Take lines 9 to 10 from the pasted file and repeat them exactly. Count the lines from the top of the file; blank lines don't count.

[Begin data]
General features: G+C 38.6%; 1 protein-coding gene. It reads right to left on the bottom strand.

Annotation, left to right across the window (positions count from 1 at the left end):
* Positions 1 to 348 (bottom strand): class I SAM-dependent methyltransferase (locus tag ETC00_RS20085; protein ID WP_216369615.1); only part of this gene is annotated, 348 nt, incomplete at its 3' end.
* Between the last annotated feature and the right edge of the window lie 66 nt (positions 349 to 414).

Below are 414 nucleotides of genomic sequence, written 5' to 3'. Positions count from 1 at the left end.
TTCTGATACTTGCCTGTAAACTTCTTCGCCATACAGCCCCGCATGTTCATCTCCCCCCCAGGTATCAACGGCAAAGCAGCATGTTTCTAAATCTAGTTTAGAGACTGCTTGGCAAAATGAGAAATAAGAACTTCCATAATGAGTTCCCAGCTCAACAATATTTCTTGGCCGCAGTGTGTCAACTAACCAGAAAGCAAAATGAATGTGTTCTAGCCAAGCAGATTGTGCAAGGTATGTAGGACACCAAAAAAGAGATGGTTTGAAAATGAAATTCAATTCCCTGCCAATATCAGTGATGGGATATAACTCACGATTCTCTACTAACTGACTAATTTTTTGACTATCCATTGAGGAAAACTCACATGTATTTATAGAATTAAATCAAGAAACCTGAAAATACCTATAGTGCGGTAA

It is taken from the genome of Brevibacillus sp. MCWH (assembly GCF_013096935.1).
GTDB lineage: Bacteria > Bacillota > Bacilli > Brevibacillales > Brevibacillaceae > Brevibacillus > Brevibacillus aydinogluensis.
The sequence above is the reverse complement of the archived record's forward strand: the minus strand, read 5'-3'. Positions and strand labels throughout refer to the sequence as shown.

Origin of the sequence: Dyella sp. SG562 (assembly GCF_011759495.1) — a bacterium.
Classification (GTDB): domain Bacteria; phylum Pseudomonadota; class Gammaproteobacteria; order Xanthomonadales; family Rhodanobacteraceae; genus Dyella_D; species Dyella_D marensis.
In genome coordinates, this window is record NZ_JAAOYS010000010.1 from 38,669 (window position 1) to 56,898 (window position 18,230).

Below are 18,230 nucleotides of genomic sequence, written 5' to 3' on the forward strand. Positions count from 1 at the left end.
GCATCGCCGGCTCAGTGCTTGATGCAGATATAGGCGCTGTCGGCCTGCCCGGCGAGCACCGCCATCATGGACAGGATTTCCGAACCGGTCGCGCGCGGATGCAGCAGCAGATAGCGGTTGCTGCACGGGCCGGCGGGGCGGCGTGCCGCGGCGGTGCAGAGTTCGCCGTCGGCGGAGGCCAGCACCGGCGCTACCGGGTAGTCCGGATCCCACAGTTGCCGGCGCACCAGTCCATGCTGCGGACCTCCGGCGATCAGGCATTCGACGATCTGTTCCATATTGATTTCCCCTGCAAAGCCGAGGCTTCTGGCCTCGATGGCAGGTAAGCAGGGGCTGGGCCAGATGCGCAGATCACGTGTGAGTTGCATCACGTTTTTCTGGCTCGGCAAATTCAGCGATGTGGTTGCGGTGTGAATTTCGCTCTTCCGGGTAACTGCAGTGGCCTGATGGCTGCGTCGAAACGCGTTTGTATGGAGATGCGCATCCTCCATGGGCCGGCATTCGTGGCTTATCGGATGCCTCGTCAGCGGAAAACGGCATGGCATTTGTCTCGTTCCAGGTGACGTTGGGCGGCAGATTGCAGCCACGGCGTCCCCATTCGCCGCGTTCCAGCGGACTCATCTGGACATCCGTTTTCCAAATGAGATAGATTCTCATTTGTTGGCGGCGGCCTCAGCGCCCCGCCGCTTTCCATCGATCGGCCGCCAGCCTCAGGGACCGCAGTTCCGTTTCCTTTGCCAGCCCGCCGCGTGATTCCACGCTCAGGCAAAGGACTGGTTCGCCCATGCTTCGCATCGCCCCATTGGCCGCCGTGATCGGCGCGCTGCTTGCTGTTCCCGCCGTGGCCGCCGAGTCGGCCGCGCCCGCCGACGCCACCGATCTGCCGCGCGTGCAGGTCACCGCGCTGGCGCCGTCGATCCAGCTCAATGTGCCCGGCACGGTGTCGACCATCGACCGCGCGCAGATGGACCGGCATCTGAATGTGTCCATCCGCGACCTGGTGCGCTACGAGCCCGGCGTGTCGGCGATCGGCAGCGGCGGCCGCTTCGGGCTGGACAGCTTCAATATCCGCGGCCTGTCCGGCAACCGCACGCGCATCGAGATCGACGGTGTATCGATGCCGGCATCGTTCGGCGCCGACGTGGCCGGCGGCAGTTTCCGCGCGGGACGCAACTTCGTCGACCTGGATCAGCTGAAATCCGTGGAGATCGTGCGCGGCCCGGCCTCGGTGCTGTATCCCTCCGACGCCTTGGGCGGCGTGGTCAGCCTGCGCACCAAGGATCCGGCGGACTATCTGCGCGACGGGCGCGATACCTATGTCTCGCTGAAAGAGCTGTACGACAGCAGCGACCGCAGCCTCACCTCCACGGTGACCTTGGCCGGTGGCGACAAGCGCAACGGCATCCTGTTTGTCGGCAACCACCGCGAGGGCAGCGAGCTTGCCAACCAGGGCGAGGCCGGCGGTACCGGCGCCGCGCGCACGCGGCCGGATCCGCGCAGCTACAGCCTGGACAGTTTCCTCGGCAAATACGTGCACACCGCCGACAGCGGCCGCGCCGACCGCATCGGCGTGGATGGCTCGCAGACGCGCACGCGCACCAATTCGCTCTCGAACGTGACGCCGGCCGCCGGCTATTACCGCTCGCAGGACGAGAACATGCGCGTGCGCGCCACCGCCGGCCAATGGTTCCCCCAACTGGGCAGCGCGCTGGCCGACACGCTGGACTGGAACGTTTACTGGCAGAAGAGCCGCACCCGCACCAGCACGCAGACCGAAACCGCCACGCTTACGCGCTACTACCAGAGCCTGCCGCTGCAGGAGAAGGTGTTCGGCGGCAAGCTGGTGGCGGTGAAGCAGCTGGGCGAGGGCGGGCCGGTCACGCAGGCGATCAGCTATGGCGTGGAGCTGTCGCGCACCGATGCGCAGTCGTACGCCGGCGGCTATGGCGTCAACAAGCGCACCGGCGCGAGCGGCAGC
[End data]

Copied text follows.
The sequence above is the reverse complement of the archived record's forward strand: the minus strand, read 5'-3'. Positions and strand labels throughout refer to the sequence as shown.

Origin of the sequence: Dyella sp. SG562 (assembly GCF_011759495.1) — a bacterium.